Increasing pressures on health care budgets have led to a growing interest in the use of economic evaluation in reimbursement decisions for drugs and other health technologies. This has a great impact in the access of orphan drugs by rare disease patients.
In this scenario, insurance companies are starting to assess the value for money by comparing the incremental costs of the drug (compared to existing ones) with the incremental benefits, which is defined in terms of health gain.
How is this suitable for orphan drugs reimbursement evaluation if most of the times there’s no incremental costs for those?
Given the lack of cost-effectiveness for orphan drugs, funding it can only be justified if the patient population is willing to give up some of the overall health gain produced by the health care system. Considering that there is an urgent need to harmonize incentives for research with the potential for market access, it’s essential to be clearer on what, if anything, society is willing to pay for these treatments.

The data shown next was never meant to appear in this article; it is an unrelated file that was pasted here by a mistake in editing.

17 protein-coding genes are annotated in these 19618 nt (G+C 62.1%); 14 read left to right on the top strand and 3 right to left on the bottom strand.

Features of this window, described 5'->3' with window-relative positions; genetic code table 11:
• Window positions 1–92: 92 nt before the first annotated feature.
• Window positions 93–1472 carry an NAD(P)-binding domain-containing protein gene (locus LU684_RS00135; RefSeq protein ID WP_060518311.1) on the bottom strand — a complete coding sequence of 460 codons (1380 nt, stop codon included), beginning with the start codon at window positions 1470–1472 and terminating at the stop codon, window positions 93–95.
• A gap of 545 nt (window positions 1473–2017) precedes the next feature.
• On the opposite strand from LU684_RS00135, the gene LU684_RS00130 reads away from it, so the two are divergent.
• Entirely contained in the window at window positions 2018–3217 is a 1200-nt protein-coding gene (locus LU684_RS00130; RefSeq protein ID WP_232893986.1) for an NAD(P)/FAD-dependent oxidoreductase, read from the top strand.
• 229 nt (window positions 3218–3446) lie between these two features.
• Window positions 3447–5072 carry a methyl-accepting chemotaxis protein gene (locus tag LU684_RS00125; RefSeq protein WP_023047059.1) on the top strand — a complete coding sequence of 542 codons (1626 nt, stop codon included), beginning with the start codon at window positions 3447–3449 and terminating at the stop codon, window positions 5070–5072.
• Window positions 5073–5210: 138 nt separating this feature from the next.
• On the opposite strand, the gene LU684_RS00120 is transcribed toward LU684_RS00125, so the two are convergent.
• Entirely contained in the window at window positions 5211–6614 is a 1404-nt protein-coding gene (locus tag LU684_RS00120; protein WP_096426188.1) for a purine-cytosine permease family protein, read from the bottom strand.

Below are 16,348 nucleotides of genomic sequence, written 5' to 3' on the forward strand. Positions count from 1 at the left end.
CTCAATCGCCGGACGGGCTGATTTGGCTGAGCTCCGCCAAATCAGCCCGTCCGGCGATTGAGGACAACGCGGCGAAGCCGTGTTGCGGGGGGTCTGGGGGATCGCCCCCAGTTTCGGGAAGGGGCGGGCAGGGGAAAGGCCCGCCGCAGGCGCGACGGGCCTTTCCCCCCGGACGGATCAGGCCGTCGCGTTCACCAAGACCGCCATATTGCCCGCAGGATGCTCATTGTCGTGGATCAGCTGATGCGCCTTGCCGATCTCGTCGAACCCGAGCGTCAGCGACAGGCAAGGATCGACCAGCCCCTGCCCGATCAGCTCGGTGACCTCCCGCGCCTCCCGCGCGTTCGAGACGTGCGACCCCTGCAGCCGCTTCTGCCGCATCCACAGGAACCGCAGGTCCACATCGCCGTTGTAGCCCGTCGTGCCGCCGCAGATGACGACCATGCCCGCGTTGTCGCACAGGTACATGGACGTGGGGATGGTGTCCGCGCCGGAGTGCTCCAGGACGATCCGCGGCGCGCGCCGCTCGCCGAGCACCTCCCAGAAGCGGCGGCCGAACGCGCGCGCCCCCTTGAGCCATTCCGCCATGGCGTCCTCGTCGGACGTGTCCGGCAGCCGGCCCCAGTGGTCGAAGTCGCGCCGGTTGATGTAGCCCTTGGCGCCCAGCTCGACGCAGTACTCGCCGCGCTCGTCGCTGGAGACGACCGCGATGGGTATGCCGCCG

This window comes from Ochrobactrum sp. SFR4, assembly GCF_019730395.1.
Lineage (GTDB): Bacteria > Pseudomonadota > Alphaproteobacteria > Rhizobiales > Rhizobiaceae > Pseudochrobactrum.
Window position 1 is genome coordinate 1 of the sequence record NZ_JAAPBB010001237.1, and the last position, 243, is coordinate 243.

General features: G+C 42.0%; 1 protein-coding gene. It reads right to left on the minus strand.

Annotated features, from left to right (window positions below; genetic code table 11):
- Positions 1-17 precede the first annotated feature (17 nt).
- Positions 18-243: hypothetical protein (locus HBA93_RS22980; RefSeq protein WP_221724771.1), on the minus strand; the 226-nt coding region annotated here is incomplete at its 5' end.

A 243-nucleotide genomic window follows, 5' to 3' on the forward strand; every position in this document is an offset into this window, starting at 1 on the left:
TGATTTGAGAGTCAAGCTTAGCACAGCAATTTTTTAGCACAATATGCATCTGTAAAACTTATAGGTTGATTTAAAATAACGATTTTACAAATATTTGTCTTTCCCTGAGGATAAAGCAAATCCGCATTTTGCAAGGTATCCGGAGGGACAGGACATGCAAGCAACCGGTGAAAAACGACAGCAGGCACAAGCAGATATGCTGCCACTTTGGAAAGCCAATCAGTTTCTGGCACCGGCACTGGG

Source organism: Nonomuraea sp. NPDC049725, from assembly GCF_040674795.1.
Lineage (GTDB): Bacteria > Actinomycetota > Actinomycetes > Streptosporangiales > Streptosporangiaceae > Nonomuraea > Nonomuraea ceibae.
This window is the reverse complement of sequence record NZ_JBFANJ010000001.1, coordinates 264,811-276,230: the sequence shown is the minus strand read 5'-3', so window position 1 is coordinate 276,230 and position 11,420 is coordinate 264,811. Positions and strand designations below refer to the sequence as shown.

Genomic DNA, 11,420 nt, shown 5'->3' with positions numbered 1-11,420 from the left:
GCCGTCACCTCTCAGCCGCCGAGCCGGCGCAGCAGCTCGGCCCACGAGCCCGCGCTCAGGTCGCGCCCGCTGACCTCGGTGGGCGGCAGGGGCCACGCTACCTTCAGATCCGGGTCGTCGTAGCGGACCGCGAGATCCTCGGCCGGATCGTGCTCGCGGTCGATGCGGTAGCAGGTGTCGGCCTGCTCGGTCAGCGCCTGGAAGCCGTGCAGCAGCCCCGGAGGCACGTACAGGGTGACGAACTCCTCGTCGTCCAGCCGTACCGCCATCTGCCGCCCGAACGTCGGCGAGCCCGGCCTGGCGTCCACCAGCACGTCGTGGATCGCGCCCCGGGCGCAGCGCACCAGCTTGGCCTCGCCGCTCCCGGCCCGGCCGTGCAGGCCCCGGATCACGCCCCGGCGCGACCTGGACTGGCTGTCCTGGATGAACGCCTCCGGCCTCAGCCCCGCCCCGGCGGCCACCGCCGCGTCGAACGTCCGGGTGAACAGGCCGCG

Reimbursement is a key issue for the continuous development of orphan drugs and their access by rare disease patients. Reason why, the program of next year’s World Orphan Drug Congress USA will be mainly focused on this matter.
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